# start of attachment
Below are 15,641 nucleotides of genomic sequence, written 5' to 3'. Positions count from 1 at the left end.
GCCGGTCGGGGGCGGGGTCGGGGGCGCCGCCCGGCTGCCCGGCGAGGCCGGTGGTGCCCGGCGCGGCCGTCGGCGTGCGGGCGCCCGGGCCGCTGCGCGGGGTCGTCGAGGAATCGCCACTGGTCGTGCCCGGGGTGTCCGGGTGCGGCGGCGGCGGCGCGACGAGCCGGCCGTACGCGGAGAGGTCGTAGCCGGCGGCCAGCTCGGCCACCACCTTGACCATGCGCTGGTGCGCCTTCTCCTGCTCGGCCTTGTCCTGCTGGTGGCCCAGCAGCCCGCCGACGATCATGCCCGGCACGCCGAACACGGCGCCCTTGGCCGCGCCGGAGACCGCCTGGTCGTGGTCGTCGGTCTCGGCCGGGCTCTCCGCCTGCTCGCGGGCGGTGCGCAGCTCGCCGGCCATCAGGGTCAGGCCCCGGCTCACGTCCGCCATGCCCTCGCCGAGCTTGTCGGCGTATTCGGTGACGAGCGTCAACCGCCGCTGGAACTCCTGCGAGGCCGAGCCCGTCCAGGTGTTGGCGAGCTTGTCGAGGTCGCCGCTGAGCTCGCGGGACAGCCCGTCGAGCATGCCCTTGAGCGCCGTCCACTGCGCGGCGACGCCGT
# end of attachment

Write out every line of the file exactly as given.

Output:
Below are 15,641 nucleotides of genomic sequence, written 5' to 3'. Positions count from 1 at the left end.
GCCGGTCGGGGGCGGGGTCGGGGGCGCCGCCCGGCTGCCCGGCGAGGCCGGTGGTGCCCGGCGCGGCCGTCGGCGTGCGGGCGCCCGGGCCGCTGCGCGGGGTCGTCGAGGAATCGCCACTGGTCGTGCCCGGGGTGTCCGGGTGCGGCGGCGGCGGCGCGACGAGCCGGCCGTACGCGGAGAGGTCGTAGCCGGCGGCCAGCTCGGCCACCACCTTGACCATGCGCTGGTGCGCCTTCTCCTGCTCGGCCTTGTCCTGCTGGTGGCCCAGCAGCCCGCCGACGATCATGCCCGGCACGCCGAACACGGCGCCCTTGGCCGCGCCGGAGACCGCCTGGTCGTGGTCGTCGGTCTCGGCCGGGCTCTCCGCCTGCTCGCGGGCGGTGCGCAGCTCGCCGGCCATCAGGGTCAGGCCCCGGCTCACGTCCGCCATGCCCTCGCCGAGCTTGTCGGCGTATTCGGTGACGAGCGTCAACCGCCGCTGGAACTCCTGCGAGGCCGAGCCCGTCCAGGTGTTGGCGAGCTTGTCGAGGTCGCCGCTGAGCTCGCGGGACAGCCCGTCGAGCATGCCCTTGAGCGCCGTCCACTGCGCGGCGACGCCGT